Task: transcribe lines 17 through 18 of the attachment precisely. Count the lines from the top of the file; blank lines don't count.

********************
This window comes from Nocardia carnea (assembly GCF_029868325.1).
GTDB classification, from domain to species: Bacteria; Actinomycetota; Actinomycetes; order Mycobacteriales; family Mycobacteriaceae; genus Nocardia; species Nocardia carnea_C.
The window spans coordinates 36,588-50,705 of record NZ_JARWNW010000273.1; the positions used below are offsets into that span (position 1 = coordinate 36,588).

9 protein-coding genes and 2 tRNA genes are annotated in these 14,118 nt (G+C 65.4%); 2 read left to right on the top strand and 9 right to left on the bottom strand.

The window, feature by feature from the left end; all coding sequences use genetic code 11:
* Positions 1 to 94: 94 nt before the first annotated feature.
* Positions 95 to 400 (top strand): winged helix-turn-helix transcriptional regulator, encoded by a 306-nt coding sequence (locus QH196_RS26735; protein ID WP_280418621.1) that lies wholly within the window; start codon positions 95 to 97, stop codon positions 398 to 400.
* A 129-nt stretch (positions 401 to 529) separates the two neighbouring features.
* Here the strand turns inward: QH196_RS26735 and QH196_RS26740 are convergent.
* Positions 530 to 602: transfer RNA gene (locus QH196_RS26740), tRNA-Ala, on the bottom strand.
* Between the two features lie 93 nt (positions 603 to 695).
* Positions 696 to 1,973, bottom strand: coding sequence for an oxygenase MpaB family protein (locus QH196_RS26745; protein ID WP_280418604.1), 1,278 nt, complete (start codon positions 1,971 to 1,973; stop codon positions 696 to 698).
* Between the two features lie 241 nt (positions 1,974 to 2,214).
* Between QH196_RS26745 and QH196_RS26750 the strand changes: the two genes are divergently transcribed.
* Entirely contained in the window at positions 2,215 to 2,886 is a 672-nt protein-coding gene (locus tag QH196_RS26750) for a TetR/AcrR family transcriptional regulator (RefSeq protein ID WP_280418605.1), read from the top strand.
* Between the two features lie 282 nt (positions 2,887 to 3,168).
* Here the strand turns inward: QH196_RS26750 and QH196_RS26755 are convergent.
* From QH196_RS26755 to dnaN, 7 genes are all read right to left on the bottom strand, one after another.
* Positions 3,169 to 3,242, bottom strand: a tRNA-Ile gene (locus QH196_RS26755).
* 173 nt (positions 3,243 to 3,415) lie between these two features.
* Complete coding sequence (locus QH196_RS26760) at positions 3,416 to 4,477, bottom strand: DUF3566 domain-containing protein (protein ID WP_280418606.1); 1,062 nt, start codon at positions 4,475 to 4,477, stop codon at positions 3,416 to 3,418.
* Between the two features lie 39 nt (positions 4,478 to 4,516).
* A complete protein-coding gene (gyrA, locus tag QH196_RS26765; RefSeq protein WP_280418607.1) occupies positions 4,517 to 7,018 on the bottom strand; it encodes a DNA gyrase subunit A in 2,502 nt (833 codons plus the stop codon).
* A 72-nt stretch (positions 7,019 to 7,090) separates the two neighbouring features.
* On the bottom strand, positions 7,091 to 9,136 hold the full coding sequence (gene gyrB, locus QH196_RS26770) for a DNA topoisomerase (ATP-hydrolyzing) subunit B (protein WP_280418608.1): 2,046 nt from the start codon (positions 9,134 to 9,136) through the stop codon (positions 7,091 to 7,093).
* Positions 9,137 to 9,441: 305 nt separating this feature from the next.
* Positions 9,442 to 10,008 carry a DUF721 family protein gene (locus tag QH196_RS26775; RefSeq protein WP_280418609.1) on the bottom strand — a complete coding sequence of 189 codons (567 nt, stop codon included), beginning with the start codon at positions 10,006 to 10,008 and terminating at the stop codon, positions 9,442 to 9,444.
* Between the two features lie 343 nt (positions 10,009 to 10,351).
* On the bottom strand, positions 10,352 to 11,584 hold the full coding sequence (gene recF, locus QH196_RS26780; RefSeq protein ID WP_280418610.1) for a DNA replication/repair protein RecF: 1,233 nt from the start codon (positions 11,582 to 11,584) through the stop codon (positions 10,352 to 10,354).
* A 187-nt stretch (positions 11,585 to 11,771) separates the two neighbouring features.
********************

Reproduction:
* Here the strand turns inward: QH196_RS26750 and QH196_RS26755 are convergent.
* From QH196_RS26755 to dnaN, 7 genes are all read right to left on the bottom strand, one after another.